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Women vs Women - Competition Distorting Relationships?

22 April 2016 | Updated 01 January 1970
 

A study indicates that women may be taking competition with other women at work too seriously and negatively.

The study from UCL School of Management reveals it could be damaging their careers and that women experience competition with same-gender co-workers more negatively than men do because female ‘peer culture’ values harmony and equality and competition is at odds with the norm of female relationships.

On the other hand, hierarchical ranking and competition is natural with males so men’s work relationships do not suffer from competing with other male colleagues, while female co-workers taxes women’s work relationships. Women could struggle to interact with female co-workers, becoming overly cutthroat and mean which can restrict their career progression.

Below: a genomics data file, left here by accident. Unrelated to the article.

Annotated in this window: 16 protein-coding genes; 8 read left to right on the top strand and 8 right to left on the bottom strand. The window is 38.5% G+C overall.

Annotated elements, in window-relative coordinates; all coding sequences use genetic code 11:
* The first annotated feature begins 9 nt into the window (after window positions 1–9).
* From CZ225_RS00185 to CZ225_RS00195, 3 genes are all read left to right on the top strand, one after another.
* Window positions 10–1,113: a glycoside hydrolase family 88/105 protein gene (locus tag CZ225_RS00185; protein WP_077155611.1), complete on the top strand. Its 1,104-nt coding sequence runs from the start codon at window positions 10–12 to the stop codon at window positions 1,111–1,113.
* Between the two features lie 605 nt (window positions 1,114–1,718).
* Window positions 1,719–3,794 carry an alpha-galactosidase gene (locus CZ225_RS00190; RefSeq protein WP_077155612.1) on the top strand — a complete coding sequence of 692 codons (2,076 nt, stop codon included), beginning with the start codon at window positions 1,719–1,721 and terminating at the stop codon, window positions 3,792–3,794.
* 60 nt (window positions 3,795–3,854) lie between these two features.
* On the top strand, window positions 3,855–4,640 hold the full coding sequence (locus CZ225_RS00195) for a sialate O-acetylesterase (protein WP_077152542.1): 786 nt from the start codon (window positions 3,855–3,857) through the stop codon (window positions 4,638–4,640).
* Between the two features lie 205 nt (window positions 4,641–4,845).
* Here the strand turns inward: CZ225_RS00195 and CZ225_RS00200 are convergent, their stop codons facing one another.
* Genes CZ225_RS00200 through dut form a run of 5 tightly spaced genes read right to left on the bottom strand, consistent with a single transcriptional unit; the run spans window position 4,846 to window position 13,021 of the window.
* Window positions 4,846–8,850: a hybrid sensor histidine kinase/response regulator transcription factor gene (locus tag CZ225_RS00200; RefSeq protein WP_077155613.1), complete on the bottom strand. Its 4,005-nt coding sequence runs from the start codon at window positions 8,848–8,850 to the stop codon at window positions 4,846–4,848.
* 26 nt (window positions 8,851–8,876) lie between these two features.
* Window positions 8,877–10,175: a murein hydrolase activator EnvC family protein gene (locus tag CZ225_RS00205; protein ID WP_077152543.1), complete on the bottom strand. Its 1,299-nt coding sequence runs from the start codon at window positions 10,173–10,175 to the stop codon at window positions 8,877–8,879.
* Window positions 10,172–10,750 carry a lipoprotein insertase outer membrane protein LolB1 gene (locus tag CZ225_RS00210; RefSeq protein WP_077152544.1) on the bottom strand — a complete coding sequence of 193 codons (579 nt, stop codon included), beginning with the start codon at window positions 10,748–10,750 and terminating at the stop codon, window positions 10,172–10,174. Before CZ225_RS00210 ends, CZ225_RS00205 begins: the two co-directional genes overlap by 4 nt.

The controversial findings suggest that, for organisations with a majority of female employees, competitive practices may not be the best way to organise work, according to , new research by Assistant Professor Sun Young Lee.
“As a woman who has worked across the world, I’ve long observed that women take competition with other women much more personally than men take competition with other men,” she asserted. “My research provides support to such an observation. Bosses need to be aware that competitive career structures that are effective to men may be detrimental to women. At the same time, women should be aware that taking competition too seriously could be holding them back from leadership positions.”
These findings come from four studies with 797 participants published in the Journal of Personality and Social Psychology.

Picture: A competitive workplace may not suit women’s temperament argues a recent study



 

Article written by Cathryn Ellis | Published 22 April 2016

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